Tennis star flying from Covid-infested America where 4,000 people are dying a day is allowed to fly to Australia for the Open – despite testing positive just 48 hours ago

  • Tennis star Tennys Sandgren has been allowed to board a plane to Australia
  • The American ace had tested positive for coronavirus just 48 hours earlier
  • He is set to play in the Australian Open scheduled to begin on Febraury 8 
  • The 29-year-old copped a serve online but is sure he’s no longer contagious

By Levi Parsons For Daily Mail Australia

Published: | Updated:

American tennis ace Tennys Sandgren has been allowed to board a flight to Australia ahead of the Melbourne Grand Slam, despite testing positive for coronavirus on Monday.

Over 4000 people a day are dying from the virus in the US but the world number 50 posted to Twitter he’s ‘on the plane’ and headed for the Australian Open which gets underway February 8. 

Sandgren made it to the quarter finals of the tournament in 2020 but after contracting Covid on November 25, it appeared the power hitter would likely miss this year’s competition. 

The US has been hit harder by the Covid pandemic than any other nation in the world with close to 400,000 deaths and a record 300,000 infections reported in a single day last week. 

American tennis ace Tennys Sandgren (pictured with partner Britt Mchenry) has been allowed to board a flight to Australia ahead of the Melbourne Grand Slam, despite testing positive for coronavirus on Monday

The world number 50 (pictured) posted to Twitter he’s ‘on the plane’ and headed for the Australian Open which gets underway February 8.

The 29-year-old tweeted that he was still testing positive for the virus up until 48  hours ago.  

‘Covid positive over Thanksgiving. Covid positive on Monday. Yet PCR tests are the ‘gold standard’? he posted to social media on Thursday.

‘At least I get to keep my [ranking] points (laugh emoji)’.  

Sandgren told followers he wasn’t sure if he could get on the flight and that the plane leaving LAX was being held for him. 

‘Wait hold on I think they are trying to get me on 15 minutes after the plane was supposed to depart… my bags still aren’t checked lol,’ he tweeted.

‘Wow I’m on the plane. Maybe I just held my breath too long. Craig Tiley is a wizard,’ he added referring to the Tennis Australia CEO. 

Pictured: Tennys Sandgren wears a face mask as he waits for the coins toss before a match at the Internazionali BNL D’Italia tourament in September

The 29-year-old (pictured) tweeted that he was still testing positive for the virus up until 48 hours ago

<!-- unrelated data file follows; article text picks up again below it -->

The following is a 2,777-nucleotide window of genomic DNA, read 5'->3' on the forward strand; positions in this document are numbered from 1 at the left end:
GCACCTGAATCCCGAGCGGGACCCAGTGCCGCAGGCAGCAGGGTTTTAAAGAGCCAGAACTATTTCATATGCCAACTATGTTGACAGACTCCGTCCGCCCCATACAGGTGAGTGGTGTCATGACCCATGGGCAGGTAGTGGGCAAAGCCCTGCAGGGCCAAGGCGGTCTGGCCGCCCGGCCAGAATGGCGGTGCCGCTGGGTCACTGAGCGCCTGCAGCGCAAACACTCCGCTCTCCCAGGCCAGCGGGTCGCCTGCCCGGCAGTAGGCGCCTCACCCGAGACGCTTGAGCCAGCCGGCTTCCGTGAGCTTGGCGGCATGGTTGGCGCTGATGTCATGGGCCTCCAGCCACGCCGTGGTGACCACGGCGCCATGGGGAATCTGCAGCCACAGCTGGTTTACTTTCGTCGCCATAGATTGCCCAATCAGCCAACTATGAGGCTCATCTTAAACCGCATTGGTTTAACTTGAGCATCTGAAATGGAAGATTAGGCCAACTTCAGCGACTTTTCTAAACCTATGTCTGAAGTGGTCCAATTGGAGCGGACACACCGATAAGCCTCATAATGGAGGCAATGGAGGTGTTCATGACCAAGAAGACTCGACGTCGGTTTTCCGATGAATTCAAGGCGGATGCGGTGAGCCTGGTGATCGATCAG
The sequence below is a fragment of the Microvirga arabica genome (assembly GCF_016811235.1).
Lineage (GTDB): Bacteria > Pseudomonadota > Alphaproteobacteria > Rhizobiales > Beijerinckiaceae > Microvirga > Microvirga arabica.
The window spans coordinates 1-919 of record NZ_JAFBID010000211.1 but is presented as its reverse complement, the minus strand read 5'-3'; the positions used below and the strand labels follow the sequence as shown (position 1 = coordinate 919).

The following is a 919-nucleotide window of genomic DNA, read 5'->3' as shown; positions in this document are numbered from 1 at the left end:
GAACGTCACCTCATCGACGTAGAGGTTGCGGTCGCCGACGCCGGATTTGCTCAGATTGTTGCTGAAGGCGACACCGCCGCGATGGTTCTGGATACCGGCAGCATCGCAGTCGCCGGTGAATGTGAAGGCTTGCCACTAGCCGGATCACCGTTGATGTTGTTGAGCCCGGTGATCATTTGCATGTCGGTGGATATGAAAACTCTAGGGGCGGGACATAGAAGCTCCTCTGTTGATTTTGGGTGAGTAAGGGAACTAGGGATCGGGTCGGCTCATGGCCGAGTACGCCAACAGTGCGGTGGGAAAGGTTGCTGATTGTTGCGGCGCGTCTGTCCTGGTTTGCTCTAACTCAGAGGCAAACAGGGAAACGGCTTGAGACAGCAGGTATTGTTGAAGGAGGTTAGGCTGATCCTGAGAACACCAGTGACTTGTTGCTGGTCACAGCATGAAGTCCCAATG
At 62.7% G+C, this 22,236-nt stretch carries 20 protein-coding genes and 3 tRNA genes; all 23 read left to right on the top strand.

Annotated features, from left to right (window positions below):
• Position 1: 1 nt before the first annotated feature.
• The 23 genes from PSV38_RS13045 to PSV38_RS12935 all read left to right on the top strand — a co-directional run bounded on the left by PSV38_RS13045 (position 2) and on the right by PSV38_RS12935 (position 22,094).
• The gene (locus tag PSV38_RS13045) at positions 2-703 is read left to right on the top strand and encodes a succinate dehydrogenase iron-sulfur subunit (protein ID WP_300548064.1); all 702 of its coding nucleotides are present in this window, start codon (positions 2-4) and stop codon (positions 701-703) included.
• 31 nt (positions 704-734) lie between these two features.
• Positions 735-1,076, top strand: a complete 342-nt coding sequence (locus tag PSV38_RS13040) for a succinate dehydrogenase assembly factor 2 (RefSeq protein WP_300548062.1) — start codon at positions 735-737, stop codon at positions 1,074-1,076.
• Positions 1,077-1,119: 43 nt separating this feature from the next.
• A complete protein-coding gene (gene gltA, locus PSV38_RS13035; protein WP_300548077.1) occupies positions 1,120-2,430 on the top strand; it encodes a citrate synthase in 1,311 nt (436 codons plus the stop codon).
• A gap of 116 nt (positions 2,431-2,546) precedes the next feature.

Sandgren copped a serve online from some Twitter users accusing him of putting other’s health at risk by boarding the plane but he quickly fired back

Sandgren copped a serve online from some Twitter users accusing him of putting other’s health at risk by boarding the plane.

‘A lot couch virologists out there,’ he posted.

‘My two tests were less than eight weeks a part. I was sick in November, totally healthy now. 

‘There’s not a single documented case where I would be contagious at this point. Totally recovered!’ 

A Tennis Australia spokesperson said some people who have recovered from COVID-19 and who are non-infectious can continue to shed the virus for several months. 

Pictured: Sandgren celebrates after winning a point during his Men’s Singles third round match against Sam Querrey at the 2020 Australian Open at Melbourne Park on January 24, 2020

Up to 1,200 players and support staff are expected to arrive in Melbourne from Thursday for the summer tournament. Pictured: A quarantine hotel where the players and staff will undergo quarantine

Staff gear up for the arrival of tennis players at the View hotel on St Kilda Road, Melbourne

‘Victorian Government public health experts assess each case based on additional detailed medical records to ensure they are not infectious before checking in to the charter flights,’ Tennis Australia said.

‘Players and their teams are tested every day from their arrival in Australia; a much stricter process than for anyone else in hotel quarantine.’

Up to 1,200 players and support staff are expected to arrive in Melbourne from Thursday for the summer tournament. 

Australian Open organisers have chartered 15 flights to bring those involved to the multi-million dollar event with everyone set to undergo 14 days of hotel quarantine ahead of the Grand Slam.  

The players will be staying at the The Grand Hyatt, the View on St Kilda Road and the Pullman in Albert Park – and allowed outside to train for five hours a day once they test negative.   

‘Players and their teams are tested every day from their arrival in Australia; a much stricter process than for anyone else in hotel quarantine,’ Tennis Australia said. Pictured: a security worker looks out at the View Hotel in Melbourne 

Quarantine Staff and protective service officers wearing a mask are seen in the lobby of The Pullman Hotel in Albert Park ahead of the arrival of tennis players

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